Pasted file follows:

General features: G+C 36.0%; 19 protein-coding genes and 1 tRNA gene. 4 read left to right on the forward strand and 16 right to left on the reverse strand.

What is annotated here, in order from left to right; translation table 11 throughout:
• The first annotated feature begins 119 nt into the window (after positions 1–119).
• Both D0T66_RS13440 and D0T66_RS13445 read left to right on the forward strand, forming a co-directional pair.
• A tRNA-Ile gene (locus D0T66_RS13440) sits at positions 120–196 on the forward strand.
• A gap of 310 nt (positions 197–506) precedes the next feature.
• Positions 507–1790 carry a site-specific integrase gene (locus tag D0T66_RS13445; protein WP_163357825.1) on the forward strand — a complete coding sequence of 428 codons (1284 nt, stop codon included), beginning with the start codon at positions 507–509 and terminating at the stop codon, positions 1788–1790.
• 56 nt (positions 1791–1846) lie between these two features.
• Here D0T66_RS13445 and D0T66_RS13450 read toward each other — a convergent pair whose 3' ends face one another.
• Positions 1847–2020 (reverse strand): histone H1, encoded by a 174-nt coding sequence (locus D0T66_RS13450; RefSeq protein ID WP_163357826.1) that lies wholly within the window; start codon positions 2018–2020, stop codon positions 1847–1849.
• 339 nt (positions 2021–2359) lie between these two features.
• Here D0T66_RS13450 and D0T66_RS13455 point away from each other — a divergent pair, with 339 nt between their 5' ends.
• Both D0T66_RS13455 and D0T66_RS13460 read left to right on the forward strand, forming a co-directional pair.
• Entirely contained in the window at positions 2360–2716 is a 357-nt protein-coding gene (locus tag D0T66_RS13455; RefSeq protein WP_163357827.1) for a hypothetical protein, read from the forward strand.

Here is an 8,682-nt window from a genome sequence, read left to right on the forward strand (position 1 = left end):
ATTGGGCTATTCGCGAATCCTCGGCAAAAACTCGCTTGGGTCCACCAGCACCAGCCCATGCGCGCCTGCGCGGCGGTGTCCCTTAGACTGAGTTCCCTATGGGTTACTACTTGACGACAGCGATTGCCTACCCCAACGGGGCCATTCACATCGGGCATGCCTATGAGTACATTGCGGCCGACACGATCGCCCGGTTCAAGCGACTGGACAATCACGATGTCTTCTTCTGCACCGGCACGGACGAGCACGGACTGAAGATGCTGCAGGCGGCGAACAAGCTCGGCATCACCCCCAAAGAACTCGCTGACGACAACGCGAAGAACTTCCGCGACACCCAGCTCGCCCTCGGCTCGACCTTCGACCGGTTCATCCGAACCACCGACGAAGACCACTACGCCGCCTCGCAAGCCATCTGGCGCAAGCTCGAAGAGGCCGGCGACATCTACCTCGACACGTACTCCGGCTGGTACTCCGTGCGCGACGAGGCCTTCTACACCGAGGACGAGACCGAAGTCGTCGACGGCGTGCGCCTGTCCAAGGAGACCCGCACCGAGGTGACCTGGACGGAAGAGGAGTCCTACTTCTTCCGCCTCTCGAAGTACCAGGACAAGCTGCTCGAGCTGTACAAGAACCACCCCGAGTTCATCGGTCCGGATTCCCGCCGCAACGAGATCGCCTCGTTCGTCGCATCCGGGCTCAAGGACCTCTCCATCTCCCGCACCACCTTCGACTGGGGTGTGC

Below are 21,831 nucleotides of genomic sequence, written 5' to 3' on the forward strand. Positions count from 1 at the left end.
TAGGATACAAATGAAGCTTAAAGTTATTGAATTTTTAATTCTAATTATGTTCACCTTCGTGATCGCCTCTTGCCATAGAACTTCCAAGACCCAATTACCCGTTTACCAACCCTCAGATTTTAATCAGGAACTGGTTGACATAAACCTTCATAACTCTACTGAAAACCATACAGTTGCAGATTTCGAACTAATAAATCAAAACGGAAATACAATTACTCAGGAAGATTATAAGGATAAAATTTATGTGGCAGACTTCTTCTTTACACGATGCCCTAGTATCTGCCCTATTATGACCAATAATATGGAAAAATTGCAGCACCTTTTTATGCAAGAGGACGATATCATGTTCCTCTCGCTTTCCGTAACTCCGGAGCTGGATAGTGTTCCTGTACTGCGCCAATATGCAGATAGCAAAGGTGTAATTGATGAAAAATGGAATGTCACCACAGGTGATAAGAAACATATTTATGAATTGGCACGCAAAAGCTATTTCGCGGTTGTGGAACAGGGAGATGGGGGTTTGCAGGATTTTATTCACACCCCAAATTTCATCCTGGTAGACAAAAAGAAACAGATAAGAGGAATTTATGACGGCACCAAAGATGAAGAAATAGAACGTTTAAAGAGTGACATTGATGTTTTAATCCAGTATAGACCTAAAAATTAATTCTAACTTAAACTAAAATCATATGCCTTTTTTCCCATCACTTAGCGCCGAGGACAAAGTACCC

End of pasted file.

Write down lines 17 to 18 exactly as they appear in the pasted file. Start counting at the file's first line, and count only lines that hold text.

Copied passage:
Below are 21,831 nucleotides of genomic sequence, written 5' to 3' on the forward strand. Positions count from 1 at the left end.
TAGGATACAAATGAAGCTTAAAGTTATTGAATTTTTAATTCTAATTATGTTCACCTTCGTGATCGCCTCTTGCCATAGAACTTCCAAGACCCAATTACCCGTTTACCAACCCTCAGATTTTAATCAGGAACTGGTTGACATAAACCTTCATAACTCTACTGAAAACCATACAGTTGCAGATTTCGAACTAATAAATCAAAACGGAAATACAATTACTCAGGAAGATTATAAGGATAAAATTTATGTGGCAGACTTCTTCTTTACACGATGCCCTAGTATCTGCCCTATTATGACCAATAATATGGAAAAATTGCAGCACCTTTTTATGCAAGAGGACGATATCATGTTCCTCTCGCTTTCCGTAACTCCGGAGCTGGATAGTGTTCCTGTACTGCGCCAATATGCAGATAGCAAAGGTGTAATTGATGAAAAATGGAATGTCACCACAGGTGATAAGAAACATATTTATGAATTGGCACGCAAAAGCTATTTCGCGGTTGTGGAACAGGGAGATGGGGGTTTGCAGGATTTTATTCACACCCCAAATTTCATCCTGGTAGACAAAAAGAAACAGATAAGAGGAATTTATGACGGCACCAAAGATGAAGAAATAGAACGTTTAAAGAGTGACATTGATGTTTTAATCCAGTATAGACCTAAAAATTAATTCTAACTTAAACTAAAATCATATGCCTTTTTTCCCATCACTTAGCGCCGAGGACAAAGTACCC